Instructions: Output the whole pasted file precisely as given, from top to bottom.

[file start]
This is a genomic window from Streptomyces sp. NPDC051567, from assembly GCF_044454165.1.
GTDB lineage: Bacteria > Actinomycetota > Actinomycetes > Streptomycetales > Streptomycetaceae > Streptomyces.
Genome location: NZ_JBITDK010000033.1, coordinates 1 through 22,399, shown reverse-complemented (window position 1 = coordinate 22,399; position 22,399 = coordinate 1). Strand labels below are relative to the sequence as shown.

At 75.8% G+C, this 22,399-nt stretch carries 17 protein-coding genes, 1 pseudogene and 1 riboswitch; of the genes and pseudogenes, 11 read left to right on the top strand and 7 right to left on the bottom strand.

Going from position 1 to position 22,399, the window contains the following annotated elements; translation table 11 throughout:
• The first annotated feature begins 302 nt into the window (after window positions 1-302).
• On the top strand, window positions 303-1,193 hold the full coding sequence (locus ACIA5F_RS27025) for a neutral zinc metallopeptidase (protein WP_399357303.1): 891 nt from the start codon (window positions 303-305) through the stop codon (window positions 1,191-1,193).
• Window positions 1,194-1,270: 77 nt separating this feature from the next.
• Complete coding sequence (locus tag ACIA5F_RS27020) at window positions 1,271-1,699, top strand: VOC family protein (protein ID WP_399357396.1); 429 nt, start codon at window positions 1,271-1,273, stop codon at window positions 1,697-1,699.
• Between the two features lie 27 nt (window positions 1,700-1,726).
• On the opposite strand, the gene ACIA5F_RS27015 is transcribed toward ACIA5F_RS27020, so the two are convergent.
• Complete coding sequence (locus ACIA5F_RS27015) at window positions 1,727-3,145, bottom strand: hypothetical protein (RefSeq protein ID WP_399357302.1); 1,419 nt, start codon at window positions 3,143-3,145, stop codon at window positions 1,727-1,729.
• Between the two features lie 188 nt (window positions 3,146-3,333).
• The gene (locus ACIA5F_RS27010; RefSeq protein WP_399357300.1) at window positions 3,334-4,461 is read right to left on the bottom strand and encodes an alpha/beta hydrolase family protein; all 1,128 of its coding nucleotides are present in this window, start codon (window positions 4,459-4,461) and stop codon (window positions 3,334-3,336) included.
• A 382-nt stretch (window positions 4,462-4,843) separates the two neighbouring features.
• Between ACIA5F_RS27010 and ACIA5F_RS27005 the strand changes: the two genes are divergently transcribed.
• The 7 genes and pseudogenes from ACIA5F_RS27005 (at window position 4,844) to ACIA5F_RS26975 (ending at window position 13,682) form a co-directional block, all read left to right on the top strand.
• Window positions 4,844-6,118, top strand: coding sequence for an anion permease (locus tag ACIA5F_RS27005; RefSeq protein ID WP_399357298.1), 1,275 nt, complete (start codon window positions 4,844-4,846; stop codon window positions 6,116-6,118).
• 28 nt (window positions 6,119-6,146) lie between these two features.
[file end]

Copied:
This is a genomic window from Streptomyces sp. NPDC051567, from assembly GCF_044454165.1.
GTDB lineage: Bacteria > Actinomycetota > Actinomycetes > Streptomycetales > Streptomycetaceae > Streptomyces.
Genome location: NZ_JBITDK010000033.1, coordinates 1 through 22,399, shown reverse-complemented (window position 1 = coordinate 22,399; position 22,399 = coordinate 1). Strand labels below are relative to the sequence as shown.

At 75.8% G+C, this 22,399-nt stretch carries 17 protein-coding genes, 1 pseudogene and 1 riboswitch; of the genes and pseudogenes, 11 read left to right on the top strand and 7 right to left on the bottom strand.

Going from position 1 to position 22,399, the window contains the following annotated elements; translation table 11 throughout:
• The first annotated feature begins 302 nt into the window (after window positions 1-302).
• On the top strand, window positions 303-1,193 hold the full coding sequence (locus ACIA5F_RS27025) for a neutral zinc metallopeptidase (protein WP_399357303.1): 891 nt from the start codon (window positions 303-305) through the stop codon (window positions 1,191-1,193).
• Window positions 1,194-1,270: 77 nt separating this feature from the next.
• Complete coding sequence (locus tag ACIA5F_RS27020) at window positions 1,271-1,699, top strand: VOC family protein (protein ID WP_399357396.1); 429 nt, start codon at window positions 1,271-1,273, stop codon at window positions 1,697-1,699.
• Between the two features lie 27 nt (window positions 1,700-1,726).
• On the opposite strand, the gene ACIA5F_RS27015 is transcribed toward ACIA5F_RS27020, so the two are convergent.
• Complete coding sequence (locus ACIA5F_RS27015) at window positions 1,727-3,145, bottom strand: hypothetical protein (RefSeq protein ID WP_399357302.1); 1,419 nt, start codon at window positions 3,143-3,145, stop codon at window positions 1,727-1,729.
• Between the two features lie 188 nt (window positions 3,146-3,333).
• The gene (locus ACIA5F_RS27010; RefSeq protein WP_399357300.1) at window positions 3,334-4,461 is read right to left on the bottom strand and encodes an alpha/beta hydrolase family protein; all 1,128 of its coding nucleotides are present in this window, start codon (window positions 4,459-4,461) and stop codon (window positions 3,334-3,336) included.
• A 382-nt stretch (window positions 4,462-4,843) separates the two neighbouring features.
• Between ACIA5F_RS27010 and ACIA5F_RS27005 the strand changes: the two genes are divergently transcribed.
• The 7 genes and pseudogenes from ACIA5F_RS27005 (at window position 4,844) to ACIA5F_RS26975 (ending at window position 13,682) form a co-directional block, all read left to right on the top strand.
• Window positions 4,844-6,118, top strand: coding sequence for an anion permease (locus tag ACIA5F_RS27005; RefSeq protein ID WP_399357298.1), 1,275 nt, complete (start codon window positions 4,844-4,846; stop codon window positions 6,116-6,118).
• 28 nt (window positions 6,119-6,146) lie between these two features.